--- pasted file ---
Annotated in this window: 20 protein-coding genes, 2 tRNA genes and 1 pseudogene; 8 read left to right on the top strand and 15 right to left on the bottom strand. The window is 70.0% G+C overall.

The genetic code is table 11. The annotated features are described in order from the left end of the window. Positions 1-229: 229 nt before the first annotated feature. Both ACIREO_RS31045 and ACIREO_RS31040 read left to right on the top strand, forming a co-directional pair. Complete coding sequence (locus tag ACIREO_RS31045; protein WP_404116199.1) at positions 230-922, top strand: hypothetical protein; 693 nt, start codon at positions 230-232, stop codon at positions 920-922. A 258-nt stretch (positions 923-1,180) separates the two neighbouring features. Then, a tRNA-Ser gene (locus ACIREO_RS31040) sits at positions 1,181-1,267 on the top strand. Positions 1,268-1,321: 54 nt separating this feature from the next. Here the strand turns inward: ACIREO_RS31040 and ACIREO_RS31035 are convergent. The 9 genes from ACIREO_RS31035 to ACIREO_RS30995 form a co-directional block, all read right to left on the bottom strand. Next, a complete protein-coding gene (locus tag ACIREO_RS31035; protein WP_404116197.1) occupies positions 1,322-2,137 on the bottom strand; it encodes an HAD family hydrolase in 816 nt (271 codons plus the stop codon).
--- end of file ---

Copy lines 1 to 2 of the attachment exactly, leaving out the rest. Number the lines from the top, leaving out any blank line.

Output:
Annotated in this window: 20 protein-coding genes, 2 tRNA genes and 1 pseudogene; 8 read left to right on the top strand and 15 right to left on the bottom strand. The window is 70.0% G+C overall.

The genetic code is table 11. The annotated features are described in order from the left end of the window. Positions 1-229: 229 nt before the first annotated feature. Both ACIREO_RS31045 and ACIREO_RS31040 read left to right on the top strand, forming a co-directional pair. Complete coding sequence (locus tag ACIREO_RS31045; protein WP_404116199.1) at positions 230-922, top strand: hypothetical protein; 693 nt, start codon at positions 230-232, stop codon at positions 920-922. A 258-nt stretch (positions 923-1,180) separates the two neighbouring features. Then, a tRNA-Ser gene (locus ACIREO_RS31040) sits at positions 1,181-1,267 on the top strand. Positions 1,268-1,321: 54 nt separating this feature from the next. Here the strand turns inward: ACIREO_RS31040 and ACIREO_RS31035 are convergent. The 9 genes from ACIREO_RS31035 to ACIREO_RS30995 form a co-directional block, all read right to left on the bottom strand. Next, a complete protein-coding gene (locus tag ACIREO_RS31035; protein WP_404116197.1) occupies positions 1,322-2,137 on the bottom strand; it encodes an HAD family hydrolase in 816 nt (271 codons plus the stop codon).